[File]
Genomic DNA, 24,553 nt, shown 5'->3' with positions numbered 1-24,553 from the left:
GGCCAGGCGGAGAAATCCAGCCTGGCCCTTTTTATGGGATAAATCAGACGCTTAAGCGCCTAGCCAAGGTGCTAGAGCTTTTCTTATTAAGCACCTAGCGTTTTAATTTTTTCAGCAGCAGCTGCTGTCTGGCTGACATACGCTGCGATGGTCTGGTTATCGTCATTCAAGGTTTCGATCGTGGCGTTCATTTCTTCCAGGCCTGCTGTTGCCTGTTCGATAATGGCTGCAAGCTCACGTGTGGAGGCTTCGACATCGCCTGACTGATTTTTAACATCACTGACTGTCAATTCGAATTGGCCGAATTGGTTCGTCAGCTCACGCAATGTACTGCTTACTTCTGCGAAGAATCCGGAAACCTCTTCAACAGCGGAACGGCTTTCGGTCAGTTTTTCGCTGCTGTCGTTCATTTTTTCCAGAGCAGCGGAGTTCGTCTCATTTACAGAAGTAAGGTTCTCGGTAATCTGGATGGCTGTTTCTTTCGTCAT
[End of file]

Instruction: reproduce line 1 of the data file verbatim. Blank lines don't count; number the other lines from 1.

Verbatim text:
Genomic DNA, 24,553 nt, shown 5'->3' with positions numbered 1-24,553 from the left: